An unshakeable belief that the Tshwane Classic will become one of the country's premier road cycling races is at the forefront of Mauritz Meyer's mind as he looks ahead to the November 5 event.
Meyer, who is working alongside ASG Events on the race, has been the driving force behind a bid to elevate the occasion to one of the top three mass participation road races in South Africa alongside the Cape Town Cycle Tour and 947 Cycle Challenge.
This year the race, previously held in various guises, has reinvented itself as Tswhane's feature road event after buy-in from the metro and the local community.
Meyer, who has a legacy in politics and Springbok rugby, said a discussion with councillor Sakkie du Plooy had paved the way to get the Tshwane metro on board.
"I was telling Sakkie what we were trying to achieve and he was very enthusiastic. He promised to introduce me to the council and that played a big role in making this happen."
Once Meyer had met with the council, he said everybody got behind the project as they wanted to use the occasion to promote Tshwane as a top tourist destination.
"That is why we have created a route that starts and finishes at the Voortrekker Monument and takes in landmarks such as the Union Buildings, Paul Kruger statue, Freedom Park and Wonderboom Airport," he said.
Consolidating the metro's support of the event was their agreement to total road closure for the 98km race, which Meyer said was a huge bonus for the safety of the cyclists.
Besides the backing of the metro, he said he had received a hugely encouraging reaction from the local community.
"I sent a letter explaining our idea to all the cycling clubs in the region and the feedback I received was so positive that I could hardly sleep, I was so excited," he said.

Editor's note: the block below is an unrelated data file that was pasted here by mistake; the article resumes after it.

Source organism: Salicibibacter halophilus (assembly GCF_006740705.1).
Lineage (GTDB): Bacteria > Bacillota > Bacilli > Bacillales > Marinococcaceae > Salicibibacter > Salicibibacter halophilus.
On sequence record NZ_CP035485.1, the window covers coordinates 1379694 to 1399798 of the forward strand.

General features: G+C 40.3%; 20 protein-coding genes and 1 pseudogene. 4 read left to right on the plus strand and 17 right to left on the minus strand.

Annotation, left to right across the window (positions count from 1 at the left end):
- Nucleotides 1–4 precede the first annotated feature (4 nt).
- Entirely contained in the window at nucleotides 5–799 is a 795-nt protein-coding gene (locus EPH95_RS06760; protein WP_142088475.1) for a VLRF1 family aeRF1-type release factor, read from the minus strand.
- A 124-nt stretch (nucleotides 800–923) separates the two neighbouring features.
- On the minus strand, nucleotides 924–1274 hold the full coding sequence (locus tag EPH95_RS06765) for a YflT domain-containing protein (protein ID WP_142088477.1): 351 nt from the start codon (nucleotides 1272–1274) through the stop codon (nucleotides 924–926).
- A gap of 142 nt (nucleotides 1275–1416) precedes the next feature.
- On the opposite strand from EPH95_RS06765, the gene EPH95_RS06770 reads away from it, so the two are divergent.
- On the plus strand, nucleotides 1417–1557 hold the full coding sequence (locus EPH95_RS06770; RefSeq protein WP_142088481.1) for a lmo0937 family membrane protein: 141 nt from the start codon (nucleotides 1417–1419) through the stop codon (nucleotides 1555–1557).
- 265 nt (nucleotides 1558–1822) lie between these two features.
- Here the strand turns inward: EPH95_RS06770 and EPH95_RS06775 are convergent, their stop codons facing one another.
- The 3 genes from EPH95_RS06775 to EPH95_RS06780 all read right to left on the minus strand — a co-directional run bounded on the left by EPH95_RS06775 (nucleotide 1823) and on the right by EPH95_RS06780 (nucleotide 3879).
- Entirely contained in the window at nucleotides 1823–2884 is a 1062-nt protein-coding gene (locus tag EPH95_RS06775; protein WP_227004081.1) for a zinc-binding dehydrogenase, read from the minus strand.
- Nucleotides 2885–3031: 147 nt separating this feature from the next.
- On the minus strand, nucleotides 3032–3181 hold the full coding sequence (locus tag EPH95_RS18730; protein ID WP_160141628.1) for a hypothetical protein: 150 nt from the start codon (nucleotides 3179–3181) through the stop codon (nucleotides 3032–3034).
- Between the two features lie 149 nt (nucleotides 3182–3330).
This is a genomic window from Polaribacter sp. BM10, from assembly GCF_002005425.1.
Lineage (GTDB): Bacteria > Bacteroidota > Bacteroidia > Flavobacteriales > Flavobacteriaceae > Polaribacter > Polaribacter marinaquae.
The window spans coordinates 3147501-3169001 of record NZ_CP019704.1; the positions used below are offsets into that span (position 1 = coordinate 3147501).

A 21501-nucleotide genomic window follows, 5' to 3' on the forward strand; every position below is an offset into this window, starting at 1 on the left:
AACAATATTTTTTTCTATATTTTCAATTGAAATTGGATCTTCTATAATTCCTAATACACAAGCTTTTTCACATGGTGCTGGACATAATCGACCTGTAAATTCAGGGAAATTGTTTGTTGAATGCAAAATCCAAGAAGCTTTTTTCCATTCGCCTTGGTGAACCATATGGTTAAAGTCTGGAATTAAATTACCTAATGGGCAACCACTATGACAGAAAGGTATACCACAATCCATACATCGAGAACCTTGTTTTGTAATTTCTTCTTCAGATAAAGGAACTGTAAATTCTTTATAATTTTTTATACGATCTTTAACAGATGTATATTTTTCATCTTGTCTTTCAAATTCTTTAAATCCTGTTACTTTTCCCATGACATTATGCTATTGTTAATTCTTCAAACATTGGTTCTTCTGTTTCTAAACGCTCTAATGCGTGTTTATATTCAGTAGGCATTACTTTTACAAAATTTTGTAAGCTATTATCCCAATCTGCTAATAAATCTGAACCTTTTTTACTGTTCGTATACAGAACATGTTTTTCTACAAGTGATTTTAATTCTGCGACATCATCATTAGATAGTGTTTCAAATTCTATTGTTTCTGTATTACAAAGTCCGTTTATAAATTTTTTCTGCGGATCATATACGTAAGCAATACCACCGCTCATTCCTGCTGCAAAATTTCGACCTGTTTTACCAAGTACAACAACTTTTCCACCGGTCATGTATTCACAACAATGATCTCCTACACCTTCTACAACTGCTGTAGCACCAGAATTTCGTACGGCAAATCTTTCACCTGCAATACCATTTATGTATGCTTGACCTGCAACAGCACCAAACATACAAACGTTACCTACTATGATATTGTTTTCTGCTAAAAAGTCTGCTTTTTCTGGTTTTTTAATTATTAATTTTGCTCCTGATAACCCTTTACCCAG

He added that, thanks to the metro's maintenance, the roads being used on the route were in excellent condition and would make for a safe and exciting event.
"With an excellent route, the backing of the metro and support from the local community, everything is in our favour to make this a must-do race in the next few years."
Although not a cyclist himself, Meyer has become heavily involved in organised cycling events, working hand-in-hand with ASG Events on events such as the Bestmed Cycle4Cansa Championship at Sun City.
His first venture into cycling came 15 years ago when he worked at the Vanderbijlpark campus of the North-West University and wanted to raise funds to assist students in need.
"After the rector told me some students did not have enough money for food, I decided to organise a cycle race to assist them and we did a campus-to-campus event, from Potch to Vanderbijlpark," said Meyer.
He said he later met ASG Events chief executive Wynand de Villiers and he became more and more involved in cycling races.
"I retired seven years ago and moved to Pretoria, where my daughter lives."
Now his full attention is on making the Tshwane Classic the best race it can be.
"I love the people of Tshwane. They are so friendly and the cycling community is unbelievable, so I am really excited because the Tshwane Classic has the potential to become one of the country's biggest cycling events."
CAPTION: Tshwane Classic spokesman Mauritz Meyer believes the 98km road race has the potential to become one of the country's top three mass participation races. Photo: Full Stop Communications